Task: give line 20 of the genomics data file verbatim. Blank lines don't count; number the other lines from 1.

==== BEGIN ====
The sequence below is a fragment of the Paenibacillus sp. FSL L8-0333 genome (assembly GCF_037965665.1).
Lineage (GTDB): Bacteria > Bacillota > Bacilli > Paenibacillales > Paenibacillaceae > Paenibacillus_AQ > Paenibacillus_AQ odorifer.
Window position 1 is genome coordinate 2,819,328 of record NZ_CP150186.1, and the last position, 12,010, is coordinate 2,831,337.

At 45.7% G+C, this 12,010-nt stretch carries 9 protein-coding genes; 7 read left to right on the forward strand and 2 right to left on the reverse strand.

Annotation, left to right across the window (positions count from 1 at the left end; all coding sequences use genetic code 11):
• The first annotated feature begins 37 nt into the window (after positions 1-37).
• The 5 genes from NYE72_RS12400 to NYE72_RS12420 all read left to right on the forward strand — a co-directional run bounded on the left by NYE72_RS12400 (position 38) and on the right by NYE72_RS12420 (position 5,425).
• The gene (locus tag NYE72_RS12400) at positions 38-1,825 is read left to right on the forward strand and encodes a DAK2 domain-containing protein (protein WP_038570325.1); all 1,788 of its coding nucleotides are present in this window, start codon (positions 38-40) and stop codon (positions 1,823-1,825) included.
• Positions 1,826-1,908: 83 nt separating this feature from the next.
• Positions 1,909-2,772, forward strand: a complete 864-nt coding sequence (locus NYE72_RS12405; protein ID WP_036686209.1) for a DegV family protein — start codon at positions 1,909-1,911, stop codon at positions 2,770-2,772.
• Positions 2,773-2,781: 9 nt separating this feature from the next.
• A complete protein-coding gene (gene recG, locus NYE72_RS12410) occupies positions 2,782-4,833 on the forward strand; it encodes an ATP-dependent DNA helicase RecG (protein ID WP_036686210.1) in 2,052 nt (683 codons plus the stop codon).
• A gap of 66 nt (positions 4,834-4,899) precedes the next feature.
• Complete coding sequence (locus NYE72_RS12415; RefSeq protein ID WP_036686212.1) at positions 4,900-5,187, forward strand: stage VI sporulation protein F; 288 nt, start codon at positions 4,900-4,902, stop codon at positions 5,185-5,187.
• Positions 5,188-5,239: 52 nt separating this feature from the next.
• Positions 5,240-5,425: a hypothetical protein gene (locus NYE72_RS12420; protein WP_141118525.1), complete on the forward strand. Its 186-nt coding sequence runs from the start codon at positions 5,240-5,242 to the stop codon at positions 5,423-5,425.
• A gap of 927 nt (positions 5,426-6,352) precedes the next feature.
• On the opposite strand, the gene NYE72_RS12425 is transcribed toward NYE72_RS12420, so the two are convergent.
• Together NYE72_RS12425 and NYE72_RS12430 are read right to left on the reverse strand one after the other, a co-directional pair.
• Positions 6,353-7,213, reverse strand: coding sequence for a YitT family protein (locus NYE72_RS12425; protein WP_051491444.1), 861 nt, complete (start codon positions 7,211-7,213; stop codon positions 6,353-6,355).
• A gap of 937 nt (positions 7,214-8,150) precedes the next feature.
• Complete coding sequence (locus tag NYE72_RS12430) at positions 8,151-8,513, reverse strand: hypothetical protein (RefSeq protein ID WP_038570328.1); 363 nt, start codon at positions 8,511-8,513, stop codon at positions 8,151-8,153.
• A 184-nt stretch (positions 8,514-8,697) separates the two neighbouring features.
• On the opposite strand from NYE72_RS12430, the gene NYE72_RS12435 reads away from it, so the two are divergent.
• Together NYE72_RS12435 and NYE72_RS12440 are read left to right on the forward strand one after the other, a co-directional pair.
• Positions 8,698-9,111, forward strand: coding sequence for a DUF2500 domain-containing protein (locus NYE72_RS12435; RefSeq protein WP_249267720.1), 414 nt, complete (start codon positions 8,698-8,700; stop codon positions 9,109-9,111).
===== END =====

• Positions 6,353-7,213, reverse strand: coding sequence for a YitT family protein (locus NYE72_RS12425; protein WP_051491444.1), 861 nt, complete (start codon positions 7,211-7,213; stop codon positions 6,353-6,355).